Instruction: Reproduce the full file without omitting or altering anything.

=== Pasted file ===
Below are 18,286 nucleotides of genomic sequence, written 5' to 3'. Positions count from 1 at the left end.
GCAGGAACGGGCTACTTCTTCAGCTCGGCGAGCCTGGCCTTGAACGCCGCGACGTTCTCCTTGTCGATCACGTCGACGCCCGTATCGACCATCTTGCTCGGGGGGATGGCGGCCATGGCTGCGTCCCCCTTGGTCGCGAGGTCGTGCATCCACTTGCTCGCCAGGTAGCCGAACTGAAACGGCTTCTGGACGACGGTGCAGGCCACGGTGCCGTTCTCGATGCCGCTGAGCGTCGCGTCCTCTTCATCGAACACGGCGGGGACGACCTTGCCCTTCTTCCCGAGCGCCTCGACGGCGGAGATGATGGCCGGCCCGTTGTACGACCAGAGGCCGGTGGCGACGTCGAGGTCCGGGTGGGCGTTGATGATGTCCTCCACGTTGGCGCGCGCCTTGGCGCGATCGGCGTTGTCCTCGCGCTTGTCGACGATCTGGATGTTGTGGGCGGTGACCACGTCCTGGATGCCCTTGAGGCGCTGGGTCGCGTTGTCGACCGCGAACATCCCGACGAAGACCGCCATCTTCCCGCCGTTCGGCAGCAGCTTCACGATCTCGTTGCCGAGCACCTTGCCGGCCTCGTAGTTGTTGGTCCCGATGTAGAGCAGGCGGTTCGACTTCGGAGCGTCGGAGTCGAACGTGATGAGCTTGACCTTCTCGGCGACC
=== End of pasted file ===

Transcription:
Below are 18,286 nucleotides of genomic sequence, written 5' to 3'. Positions count from 1 at the left end.
GCAGGAACGGGCTACTTCTTCAGCTCGGCGAGCCTGGCCTTGAACGCCGCGACGTTCTCCTTGTCGATCACGTCGACGCCCGTATCGACCATCTTGCTCGGGGGGATGGCGGCCATGGCTGCGTCCCCCTTGGTCGCGAGGTCGTGCATCCACTTGCTCGCCAGGTAGCCGAACTGAAACGGCTTCTGGACGACGGTGCAGGCCACGGTGCCGTTCTCGATGCCGCTGAGCGTCGCGTCCTCTTCATCGAACACGGCGGGGACGACCTTGCCCTTCTTCCCGAGCGCCTCGACGGCGGAGATGATGGCCGGCCCGTTGTACGACCAGAGGCCGGTGGCGACGTCGAGGTCCGGGTGGGCGTTGATGATGTCCTCCACGTTGGCGCGCGCCTTGGCGCGATCGGCGTTGTCCTCGCGCTTGTCGACGATCTGGATGTTGTGGGCGGTGACCACGTCCTGGATGCCCTTGAGGCGCTGGGTCGCGTTGTCGACCGCGAACATCCCGACGAAGACCGCCATCTTCCCGCCGTTCGGCAGCAGCTTCACGATCTCGTTGCCGAGCACCTTGCCGGCCTCGTAGTTGTTGGTCCCGATGTAGAGCAGGCGGTTCGACTTCGGAGCGTCGGAGTCGAACGTGATGAGCTTGACCTTCTCGGCGACC